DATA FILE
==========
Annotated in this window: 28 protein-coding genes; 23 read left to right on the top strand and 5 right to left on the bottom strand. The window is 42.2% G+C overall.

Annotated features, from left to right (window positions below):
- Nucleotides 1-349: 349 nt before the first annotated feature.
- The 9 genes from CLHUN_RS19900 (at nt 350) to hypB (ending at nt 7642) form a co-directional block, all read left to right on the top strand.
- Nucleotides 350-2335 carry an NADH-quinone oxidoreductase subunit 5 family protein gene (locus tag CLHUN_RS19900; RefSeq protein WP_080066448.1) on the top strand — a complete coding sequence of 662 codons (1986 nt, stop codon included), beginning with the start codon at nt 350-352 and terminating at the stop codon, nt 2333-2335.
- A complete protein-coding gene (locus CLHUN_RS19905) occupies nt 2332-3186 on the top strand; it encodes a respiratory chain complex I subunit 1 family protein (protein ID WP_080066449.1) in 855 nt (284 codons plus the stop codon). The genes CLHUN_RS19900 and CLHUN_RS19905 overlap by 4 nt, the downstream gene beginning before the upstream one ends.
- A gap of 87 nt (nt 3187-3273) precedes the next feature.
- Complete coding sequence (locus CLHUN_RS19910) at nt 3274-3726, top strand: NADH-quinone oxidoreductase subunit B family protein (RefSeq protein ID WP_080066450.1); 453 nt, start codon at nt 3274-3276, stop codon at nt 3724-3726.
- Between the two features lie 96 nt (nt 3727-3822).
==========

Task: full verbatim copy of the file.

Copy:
Annotated in this window: 28 protein-coding genes; 23 read left to right on the top strand and 5 right to left on the bottom strand. The window is 42.2% G+C overall.

Annotated features, from left to right (window positions below):
- Nucleotides 1-349: 349 nt before the first annotated feature.
- The 9 genes from CLHUN_RS19900 (at nt 350) to hypB (ending at nt 7642) form a co-directional block, all read left to right on the top strand.
- Nucleotides 350-2335 carry an NADH-quinone oxidoreductase subunit 5 family protein gene (locus tag CLHUN_RS19900; RefSeq protein WP_080066448.1) on the top strand — a complete coding sequence of 662 codons (1986 nt, stop codon included), beginning with the start codon at nt 350-352 and terminating at the stop codon, nt 2333-2335.
- A complete protein-coding gene (locus CLHUN_RS19905) occupies nt 2332-3186 on the top strand; it encodes a respiratory chain complex I subunit 1 family protein (protein ID WP_080066449.1) in 855 nt (284 codons plus the stop codon). The genes CLHUN_RS19900 and CLHUN_RS19905 overlap by 4 nt, the downstream gene beginning before the upstream one ends.
- A gap of 87 nt (nt 3187-3273) precedes the next feature.
- Complete coding sequence (locus CLHUN_RS19910) at nt 3274-3726, top strand: NADH-quinone oxidoreductase subunit B family protein (RefSeq protein ID WP_080066450.1); 453 nt, start codon at nt 3274-3276, stop codon at nt 3724-3726.
- Between the two features lie 96 nt (nt 3727-3822).